Primarily, it aims to provide a picture of the Philippine maritime manpower sector, presented in graphs and figures that are derived from existing data from various source agencies, published reports and research findings. Other significant country data are provided to give a holistic snapshot of the Philippines as a maritime nation.

This research project will provide a valuable tool to industry stakeholders, affording them valuable data and statistics on the country’s profile as a maritime nation readily accessible for decision-making in policy and program development.

Findings of the researches were disseminated to the industry stakeholders from the government, maritime education and training (MET) institutions, maritime associations, seafarers’ organizations, shipping companies and manning agencies. Recommendations from the researches may serve as valuable inputs to policy making and program development that impact on the Filipino seafarers as a special workforce of the country.

In his welcome message, NMP Executive Director, Joel B. Maglunsod highlighted the significance of the activity.

“Sa mga nagdaang taon marami nang nagawang training programs ang NMP na resulta ng mga rekomendasyon ng mga natapos na researches. The researches were also used by the government administration and regulatory agencies in the formulation of policies, standards and also in the preparation of plans and programs, development of training programs na lahat ay para sa ikabubuti ng ating mga marino, at matulungan sila sa pagkumpleto sa mga requirements na hinahanap sa kanila para makasakay sa barko.” he said.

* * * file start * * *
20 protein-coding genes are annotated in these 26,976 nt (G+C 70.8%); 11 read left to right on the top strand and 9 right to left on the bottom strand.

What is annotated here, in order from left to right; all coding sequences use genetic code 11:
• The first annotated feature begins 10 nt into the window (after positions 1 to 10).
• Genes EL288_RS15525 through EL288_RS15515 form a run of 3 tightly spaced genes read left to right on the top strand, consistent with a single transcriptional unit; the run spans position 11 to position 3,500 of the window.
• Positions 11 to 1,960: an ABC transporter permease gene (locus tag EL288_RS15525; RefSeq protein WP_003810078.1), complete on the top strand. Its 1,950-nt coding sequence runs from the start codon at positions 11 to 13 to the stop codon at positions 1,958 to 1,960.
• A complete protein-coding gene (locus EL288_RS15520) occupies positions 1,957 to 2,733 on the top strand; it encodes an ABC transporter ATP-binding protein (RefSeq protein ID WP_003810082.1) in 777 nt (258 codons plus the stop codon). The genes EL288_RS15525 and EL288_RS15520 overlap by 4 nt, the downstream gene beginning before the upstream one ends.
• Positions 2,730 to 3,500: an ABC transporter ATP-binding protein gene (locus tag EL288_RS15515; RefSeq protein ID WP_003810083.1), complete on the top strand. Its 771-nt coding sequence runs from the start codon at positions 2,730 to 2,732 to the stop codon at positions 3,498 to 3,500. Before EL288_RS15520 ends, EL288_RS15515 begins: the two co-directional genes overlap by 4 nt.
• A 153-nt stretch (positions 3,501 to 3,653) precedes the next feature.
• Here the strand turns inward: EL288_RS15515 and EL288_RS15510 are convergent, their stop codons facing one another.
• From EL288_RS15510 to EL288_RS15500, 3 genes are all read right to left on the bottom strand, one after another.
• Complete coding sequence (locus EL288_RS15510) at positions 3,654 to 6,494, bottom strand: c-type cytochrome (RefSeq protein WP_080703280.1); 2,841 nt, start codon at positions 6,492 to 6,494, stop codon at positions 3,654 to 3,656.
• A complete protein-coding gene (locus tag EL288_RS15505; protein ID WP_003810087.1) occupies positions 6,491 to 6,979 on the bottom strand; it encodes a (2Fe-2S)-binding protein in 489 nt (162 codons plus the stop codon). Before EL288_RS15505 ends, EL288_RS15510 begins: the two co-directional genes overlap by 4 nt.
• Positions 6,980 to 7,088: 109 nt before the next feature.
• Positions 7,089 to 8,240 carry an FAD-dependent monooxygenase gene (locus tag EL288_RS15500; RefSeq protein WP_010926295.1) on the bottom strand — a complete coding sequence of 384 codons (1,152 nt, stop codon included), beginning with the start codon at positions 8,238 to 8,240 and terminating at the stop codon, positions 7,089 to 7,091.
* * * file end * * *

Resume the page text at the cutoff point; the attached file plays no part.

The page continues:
Nothing but good words and appreciation were uttered by Undersecretary for Employment, Migrant Workers Welfare, Financial and Administrative Services Cluster, RenatoL. Ebarle during his inspirational message.

“I would like to commend the National Maritime Polytechnic for organizing this event annually and putting us all here together. Your support to the Agency means you support our country’s seafarers and our maritime industry”, said Usec. Ebarle.

He also emphasized the need to enhance the knowledge, skills and abilities of the Filipino seafarers to maintain their competitiveness and strengthen the country’s maritime community.

“We need to upgrade them in order to increase our market share in the officers’ category, especially the management level officers, and to maintain their status as “seafarer of choice”, he disclosed.

The forum also served as a venue for the Agency to present the NMP Research Agenda 2019-2021 containing proposed research topics based on the identified priority areas in line with the strategic directions of the Agency. NMP believes that the stakeholders should be involved in the development of the research agenda as well as in the implementation of researches through collaborative efforts to ensure responsiveness of the NMP’s research undertakings to the current and emerging needs of the maritime industry.

Moreover, a plaque of appreciation was given to the cooperating agencies who extended invaluable support in the conduct of NMP researches / studies in 2018 particularly the Commission on Higher Education (CHED), International Mariners Management Association of Japan and Philippine-Japan Manning Consultative Council Inc. (IMMAJ-PJMCC), Maritime Industry Authority (MARINA), Philippine Coast Guard (PCG), Philippine Overseas Employment Administration (POEA), and Philippine Ports Authority (PPA).

The conduct of research is one of the mandates of NMP, in which research outputs are utilized to formulate policies and regulations for the improvement of the maritime manpower sector of the industry. NMP is also tasked to conduct researches on the latest maritime technology.

The forum was attended by thirty-six (36) participants. Out of the said number only twenty-five (25) were able to answer the post-forum evaluation form.

Based on the evaluation instrument gathered, 100% (25 out of 25) rated the research reports and conduct of forum satisfactory to excellent.